Jake. I know it makes little practical sense, but if you’re converting an existing structure into an ADU, and even if you’re taking the structure down to one wall, then I think you would fall within the HIC statute based on the statute’s definition of “home improvement.”
So I know there are strict rules for Home Improvement Contracts in California but are there any rules that apply to Preconstruction Services Contracts with Home Owners? What I mean is when a home owner comes to us and wants us to give them as estimate for work to there home, and we provide services which may include outsourcing to architectural and engineering firms for project design drawings or details for the owner to obtain building permits, deconstructive services when required and value engineering and budgeting. Are we required to follow the Home Improvement Contract requirements for such services or are there other rules we need to follow when the client is a home owner?
Hi Cat. Good question. If you are strictly performing preconstruction services, meaning no construction services, I think you could well get by without using a statutory home improvement contract. The Home Improvement Contract (HIC) statute defines a “home improvement” as meaning “the repairing, remodeling, altering, converting, or modernizing of, or adding to, residential property and shall include, but not be limited to, the construction, erection, replacement, or improvement of driveways, swimming pools, including spas and hot tubs, terraces, patios, awnings, storm windows, landscaping, fences, porches, garages, fallout shelters, basements, and other improvements of the structures or land which is adjacent to a dwelling house. ‘Home improvement’ shall also mean the installation of home improvement goods or the furnishing of home improvement services.” Notably absent from this definition is any reference to architectural design, engineering, or site surveying, all of which, are services provided by design professionals such as architects, engineers and land surveyors. Also, notably included in this definition are words that suggest actual physical construction. Thus, while I haven’t seen a case addressing whether preconstruction services fall within the HIC statute, given the definitions contained within the HIC statute, if you are strictly performing pre-construction services it would not seem to me that the HIC statute would apply.
Thank you Garret!!
Is building an Additional Dwelling Unit (943 sf, one bedroom, one bath, kitchen, living room) on owner’s property that already has a 3/2 home on the property considered a remodel? If it’s not a remodel, can the contract be a cost-plus contract?
Dan. Tough one on this. I think it would likely be considered new construction so no statutory home improvement contract would be required.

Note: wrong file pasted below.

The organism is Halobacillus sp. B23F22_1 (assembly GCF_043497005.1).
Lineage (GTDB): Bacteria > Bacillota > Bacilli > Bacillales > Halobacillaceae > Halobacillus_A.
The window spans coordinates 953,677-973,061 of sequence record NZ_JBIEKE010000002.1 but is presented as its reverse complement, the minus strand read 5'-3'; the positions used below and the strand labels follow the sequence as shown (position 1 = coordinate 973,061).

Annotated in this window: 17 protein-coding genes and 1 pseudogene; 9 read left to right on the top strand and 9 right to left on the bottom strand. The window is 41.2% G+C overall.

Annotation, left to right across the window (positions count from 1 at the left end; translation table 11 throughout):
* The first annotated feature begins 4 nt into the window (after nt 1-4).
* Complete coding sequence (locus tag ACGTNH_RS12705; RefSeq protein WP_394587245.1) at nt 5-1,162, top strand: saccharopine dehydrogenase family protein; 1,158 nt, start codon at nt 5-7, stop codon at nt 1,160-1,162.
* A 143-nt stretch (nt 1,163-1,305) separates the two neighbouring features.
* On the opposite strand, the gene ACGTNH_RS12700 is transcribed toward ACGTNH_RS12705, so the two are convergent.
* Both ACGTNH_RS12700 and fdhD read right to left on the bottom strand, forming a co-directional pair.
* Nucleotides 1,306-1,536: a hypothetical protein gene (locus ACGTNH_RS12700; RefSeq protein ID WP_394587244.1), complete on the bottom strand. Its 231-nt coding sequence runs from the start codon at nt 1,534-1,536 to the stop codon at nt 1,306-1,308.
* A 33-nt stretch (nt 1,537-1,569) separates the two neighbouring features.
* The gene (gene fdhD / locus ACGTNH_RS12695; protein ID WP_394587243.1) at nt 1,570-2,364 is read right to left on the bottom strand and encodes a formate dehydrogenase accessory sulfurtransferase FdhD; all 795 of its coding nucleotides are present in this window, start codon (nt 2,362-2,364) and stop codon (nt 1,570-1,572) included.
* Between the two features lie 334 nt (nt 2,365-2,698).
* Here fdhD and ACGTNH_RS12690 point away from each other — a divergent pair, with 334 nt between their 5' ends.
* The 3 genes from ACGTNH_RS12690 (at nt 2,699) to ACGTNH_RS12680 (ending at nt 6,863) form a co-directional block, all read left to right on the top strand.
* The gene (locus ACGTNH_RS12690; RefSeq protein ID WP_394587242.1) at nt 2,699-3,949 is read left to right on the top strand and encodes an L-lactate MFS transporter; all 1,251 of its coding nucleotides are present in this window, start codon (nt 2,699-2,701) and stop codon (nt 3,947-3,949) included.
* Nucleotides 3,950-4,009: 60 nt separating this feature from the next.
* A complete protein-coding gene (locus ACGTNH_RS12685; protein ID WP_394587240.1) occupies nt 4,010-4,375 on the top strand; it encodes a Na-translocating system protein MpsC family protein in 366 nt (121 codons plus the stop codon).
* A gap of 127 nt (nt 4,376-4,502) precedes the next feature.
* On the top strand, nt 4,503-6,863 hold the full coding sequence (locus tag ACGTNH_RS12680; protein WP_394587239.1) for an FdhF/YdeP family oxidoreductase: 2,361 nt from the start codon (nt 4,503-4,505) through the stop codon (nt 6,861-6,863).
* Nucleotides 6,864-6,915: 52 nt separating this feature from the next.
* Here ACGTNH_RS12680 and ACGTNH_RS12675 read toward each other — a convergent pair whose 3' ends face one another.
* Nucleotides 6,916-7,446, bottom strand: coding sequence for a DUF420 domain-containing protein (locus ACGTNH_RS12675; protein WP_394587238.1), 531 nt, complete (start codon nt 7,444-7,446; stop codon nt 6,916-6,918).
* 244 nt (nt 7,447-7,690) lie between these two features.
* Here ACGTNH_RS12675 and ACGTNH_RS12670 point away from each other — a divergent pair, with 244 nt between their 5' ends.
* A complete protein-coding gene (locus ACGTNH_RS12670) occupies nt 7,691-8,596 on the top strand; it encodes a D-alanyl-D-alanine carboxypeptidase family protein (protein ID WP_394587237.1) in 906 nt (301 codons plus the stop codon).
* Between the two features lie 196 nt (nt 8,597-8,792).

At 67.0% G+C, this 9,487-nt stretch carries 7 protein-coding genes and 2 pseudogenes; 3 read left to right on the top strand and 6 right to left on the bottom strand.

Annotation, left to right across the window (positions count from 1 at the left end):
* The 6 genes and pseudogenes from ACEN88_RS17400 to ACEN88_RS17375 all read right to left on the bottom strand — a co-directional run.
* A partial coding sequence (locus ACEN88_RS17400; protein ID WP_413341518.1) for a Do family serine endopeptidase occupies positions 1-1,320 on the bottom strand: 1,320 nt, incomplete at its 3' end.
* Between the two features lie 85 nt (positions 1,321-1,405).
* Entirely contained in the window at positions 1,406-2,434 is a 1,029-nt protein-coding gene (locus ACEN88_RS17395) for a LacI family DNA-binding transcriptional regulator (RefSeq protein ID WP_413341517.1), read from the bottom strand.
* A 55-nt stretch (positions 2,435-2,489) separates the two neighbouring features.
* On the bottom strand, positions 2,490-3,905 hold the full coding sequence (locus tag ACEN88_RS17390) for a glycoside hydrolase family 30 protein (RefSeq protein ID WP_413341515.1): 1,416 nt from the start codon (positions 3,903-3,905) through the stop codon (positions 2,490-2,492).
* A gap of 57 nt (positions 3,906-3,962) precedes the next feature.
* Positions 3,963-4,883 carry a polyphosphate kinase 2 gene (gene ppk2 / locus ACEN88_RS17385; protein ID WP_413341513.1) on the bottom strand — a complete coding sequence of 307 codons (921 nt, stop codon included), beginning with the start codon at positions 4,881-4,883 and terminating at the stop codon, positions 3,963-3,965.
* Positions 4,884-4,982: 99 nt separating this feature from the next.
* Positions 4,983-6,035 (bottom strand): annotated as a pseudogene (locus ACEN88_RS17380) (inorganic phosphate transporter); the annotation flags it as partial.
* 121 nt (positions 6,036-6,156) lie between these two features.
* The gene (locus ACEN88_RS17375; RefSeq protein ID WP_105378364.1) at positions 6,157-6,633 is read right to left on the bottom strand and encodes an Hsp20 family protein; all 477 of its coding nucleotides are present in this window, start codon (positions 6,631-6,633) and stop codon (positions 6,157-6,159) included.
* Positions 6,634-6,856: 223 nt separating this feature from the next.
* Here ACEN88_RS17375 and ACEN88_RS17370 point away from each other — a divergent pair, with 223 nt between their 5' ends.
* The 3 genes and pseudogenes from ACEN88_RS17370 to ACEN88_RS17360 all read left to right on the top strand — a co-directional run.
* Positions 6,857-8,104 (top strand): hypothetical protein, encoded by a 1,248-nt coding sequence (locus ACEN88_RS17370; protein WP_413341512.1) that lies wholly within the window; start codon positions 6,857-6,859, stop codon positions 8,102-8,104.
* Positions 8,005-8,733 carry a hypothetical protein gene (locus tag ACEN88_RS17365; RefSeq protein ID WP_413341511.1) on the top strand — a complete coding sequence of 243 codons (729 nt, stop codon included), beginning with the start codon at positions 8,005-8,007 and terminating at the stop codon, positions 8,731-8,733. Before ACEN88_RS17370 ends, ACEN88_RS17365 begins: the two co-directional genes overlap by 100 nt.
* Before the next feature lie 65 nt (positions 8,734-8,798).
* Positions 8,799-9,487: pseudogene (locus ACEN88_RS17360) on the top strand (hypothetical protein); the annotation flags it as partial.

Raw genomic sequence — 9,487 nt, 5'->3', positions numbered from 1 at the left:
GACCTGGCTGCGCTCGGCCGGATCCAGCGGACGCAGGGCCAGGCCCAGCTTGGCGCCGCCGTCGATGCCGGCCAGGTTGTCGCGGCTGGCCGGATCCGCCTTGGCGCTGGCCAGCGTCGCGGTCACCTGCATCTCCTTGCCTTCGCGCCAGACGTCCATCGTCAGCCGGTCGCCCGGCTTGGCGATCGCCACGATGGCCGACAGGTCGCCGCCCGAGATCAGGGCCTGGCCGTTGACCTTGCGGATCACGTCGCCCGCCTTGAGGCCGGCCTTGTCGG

Is a contract invalid if we neglected to have our license number and the CSLB clause in it? Or is it just that we can be fined for not including, but the contract is still valid?
Hi Cary. Your contract wouldn’t be invalid but you could be subject to administrative action by the CSLB, although it would likely be pretty light.
I’m doing room addition right I now. Is it necessary for a general contractor to include that materials and labor cost in the service agreement ? or are the scope of work and schedule of progress payment sufficient enough ? By the way the schedule of payments has no due dates. Please advise.
Thank you, Julz
Hi Juiz. First, the general contractor should be using a statutory Home Improvement Contract that satisfies the requirements of Business and Professions Code section 7159. Section 7159(d)(7) requires that the general contractor identify the “significant materials to be used and equipment to be installed.” Further, Section 7159(d)requires that the general contractor identify the “schedule of progress payments” and, while specific dates can be used, it is not strictly required under the Code. Rather, the general contractor could include in the “schedule of progress of payments” that “XXX dollars” will be paid upon “completion of demolition.”
Hello Garret. In California, is a Class A/Class B contractor doing hazmat remediation on a commercial office building required to provide a written estimate as opposed to proceeding on a time and materials basis? Could you direct me to the applicable California statute(s). Thanks very much.
Hi Chuck. I am not aware of any requirement that a contractor performing hazmat work provide a written estimate as opposed to performing work on a T&M basis (providing an estimate and performing work on a T&M basis, by the way, isn’t necessarily inconsistent with one another). However, you are required to have a hazardous substance removal certification – http://www.cslb.ca.gov/About_Us/Library/Licensing_Classifications/HAZ_-_Hazardous_Substance_Removal_Certification.aspx
does failure on the part of the contractor to fill out the Right to Cancel notice and simply insert the date on which the three days expires void the Notice or allow cancellation to occur after the three days?
Hi Robert. The statute does not specify and no case I am aware of has addressed this issue. In short, you’re treading in uncharted waters. Having said that, I would imagine that a court would find that so long as the contractor substantially complied with the statute that inserting the expiration date would be deemed substantial compliance with the statute since the contract should already indicate the name and address of the contractor.